Sure enough, there's a shanty right behind the gate on the northeast side of main street. The date is unknown, but looks like the '30s or '40s. No problem, I can do that.

But in the Kent Cochrane video (c1952/3) it's on the southeast side of the tracks. It still looks like a small square shanty. Again, not a big deal, they moved it. So the question would be when.

In this post-1956 picture it's still on the southeast side of the tracks, and is clearly a simple square shanty.

And in a later picture ('60s?) when the arcade was demolished, is a good shot of the front. This structure will serve as the model for the "standard" crossing shanty I'll build for East Main St., and Stanley St. if I can fit it. Looking at it more closely, it's really rectangular in shape. Looking back at the Washington St. shanty, it looks a lot like it was the same size, then an addition was added on. I don't know if that's the case, but I'll use that as a starting point.

Here they are under construction:

The Washington St. one is on the top, and the two small ones will be for Main and East Main Streets. The size is based on a 30" wide door, and a 24" wide window, then just working the dimensions until they looked "right."

Note that in the Cochrane video, the electrical box isn't present yet. I'm guessing that was added shortly after the video for the automatic crossing gates.

Since it's not there steam era photos, such as in this c1947 shot by Kent Cochrane of an R-1-b on a winter day, I figured I'll make it moveable, placing it on the northeast side of the tracks for the 1948 and earlier sessions, and southeast for the '49 and later, at least until I find more specific information as to when it was moved.

And then I noticed this:

This is a crop of one of the 1955 Thomas Airviews, and the crossing shanty is on...the southwest side of Main St.? Huh?

That doesn't make sense, because we know it's on the southeast side after 1956 (because of pictures taken after the station is demolished). The Cochrane video is c1952/3. So why would it be on the other side of the tracks in 1955 between these two dates?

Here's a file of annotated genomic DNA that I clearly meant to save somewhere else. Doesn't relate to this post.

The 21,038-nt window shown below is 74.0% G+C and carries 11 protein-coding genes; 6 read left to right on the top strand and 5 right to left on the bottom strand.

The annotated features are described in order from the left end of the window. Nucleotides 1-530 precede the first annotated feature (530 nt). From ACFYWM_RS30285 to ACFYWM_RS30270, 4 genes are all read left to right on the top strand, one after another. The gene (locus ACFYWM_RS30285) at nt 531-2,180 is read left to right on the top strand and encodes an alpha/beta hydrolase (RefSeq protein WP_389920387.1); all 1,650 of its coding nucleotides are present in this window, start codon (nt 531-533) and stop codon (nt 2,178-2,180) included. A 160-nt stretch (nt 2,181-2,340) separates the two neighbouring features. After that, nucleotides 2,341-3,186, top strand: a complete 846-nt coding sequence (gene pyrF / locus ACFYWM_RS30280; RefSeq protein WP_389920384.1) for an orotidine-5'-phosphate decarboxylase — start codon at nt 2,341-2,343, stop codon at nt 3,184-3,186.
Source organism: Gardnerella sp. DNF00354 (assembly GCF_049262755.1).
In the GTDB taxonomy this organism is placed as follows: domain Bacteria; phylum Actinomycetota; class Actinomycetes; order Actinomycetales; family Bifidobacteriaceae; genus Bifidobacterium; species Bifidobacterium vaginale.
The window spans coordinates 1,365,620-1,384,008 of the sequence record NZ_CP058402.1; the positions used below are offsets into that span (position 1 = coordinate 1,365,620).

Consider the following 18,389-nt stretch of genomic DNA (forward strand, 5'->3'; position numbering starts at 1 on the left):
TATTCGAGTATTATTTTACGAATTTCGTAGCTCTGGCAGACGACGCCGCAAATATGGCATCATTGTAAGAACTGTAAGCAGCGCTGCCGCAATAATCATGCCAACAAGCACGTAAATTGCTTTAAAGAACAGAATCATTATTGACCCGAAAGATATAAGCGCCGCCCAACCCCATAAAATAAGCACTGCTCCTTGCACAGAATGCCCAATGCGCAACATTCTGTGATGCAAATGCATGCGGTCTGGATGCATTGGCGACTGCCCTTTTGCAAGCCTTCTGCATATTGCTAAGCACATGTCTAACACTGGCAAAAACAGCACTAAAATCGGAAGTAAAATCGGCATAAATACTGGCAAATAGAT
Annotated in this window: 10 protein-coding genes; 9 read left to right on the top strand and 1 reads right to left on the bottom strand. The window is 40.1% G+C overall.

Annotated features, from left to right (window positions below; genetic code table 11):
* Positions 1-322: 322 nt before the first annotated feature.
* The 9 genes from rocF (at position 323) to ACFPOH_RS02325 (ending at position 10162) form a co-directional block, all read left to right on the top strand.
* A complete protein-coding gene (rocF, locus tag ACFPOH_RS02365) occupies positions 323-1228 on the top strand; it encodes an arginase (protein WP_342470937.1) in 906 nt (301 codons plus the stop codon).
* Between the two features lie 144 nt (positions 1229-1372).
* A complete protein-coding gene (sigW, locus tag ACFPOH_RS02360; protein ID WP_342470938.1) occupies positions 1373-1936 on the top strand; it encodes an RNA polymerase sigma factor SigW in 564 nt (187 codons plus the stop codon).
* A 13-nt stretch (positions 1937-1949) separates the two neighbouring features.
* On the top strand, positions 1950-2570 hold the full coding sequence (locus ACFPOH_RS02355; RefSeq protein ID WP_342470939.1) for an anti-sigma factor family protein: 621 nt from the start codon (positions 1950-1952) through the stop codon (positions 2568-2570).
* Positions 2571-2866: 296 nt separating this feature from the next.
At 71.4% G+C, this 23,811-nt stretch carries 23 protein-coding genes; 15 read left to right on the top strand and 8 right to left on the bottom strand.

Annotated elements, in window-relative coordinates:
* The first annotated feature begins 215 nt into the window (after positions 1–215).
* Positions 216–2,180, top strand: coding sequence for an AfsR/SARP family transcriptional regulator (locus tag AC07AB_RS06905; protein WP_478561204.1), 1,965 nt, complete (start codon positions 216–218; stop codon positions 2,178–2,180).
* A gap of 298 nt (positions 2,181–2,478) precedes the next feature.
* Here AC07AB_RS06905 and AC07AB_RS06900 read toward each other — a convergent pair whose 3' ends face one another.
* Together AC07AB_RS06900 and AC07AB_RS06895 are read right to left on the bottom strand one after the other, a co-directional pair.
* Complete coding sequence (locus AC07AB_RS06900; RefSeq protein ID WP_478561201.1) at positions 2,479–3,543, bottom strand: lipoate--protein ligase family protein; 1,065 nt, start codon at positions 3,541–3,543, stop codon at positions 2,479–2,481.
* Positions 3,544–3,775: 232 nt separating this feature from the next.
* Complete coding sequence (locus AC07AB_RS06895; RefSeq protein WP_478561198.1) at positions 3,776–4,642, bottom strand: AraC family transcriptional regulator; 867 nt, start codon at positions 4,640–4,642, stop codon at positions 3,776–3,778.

As noted, I can make it moveable, but I need to double-check the date of the Cochrane video. But based on the photos in the late steam era, I think it's probably still on the northwest corner in (at least most of) my era.

While I'm at it, I should probably get started on Embassy Diner...

Thursday, December 5, 2019

The Son of Crossing Shanty

After completing the two-story crossing shanty at Elm St, I decided I might as well work on the other ones that I'll need.

Washington and High Streets
On the layout, Washington St. and High St. become one and the same. I don't have the room for the additional block of Russell and Erwin, and as a result had to eliminate a runaround and a siding (although as I type this I can see the benefit for the runaround at that location and will have to see if maybe I can squeeze it in...). Anyway, I know there are crossing shanties at both locations, as can be seen in these aerial photos from Thomas Airviews taken in 1955:

Other than the aerial photos, I don't have any pictures of the High Street one, although it looks like a simple square shack. But I do have photos of three sides of the one on Washington St.:

The front, taken from a picture on a snowy day (and the first photo I had of the shanty).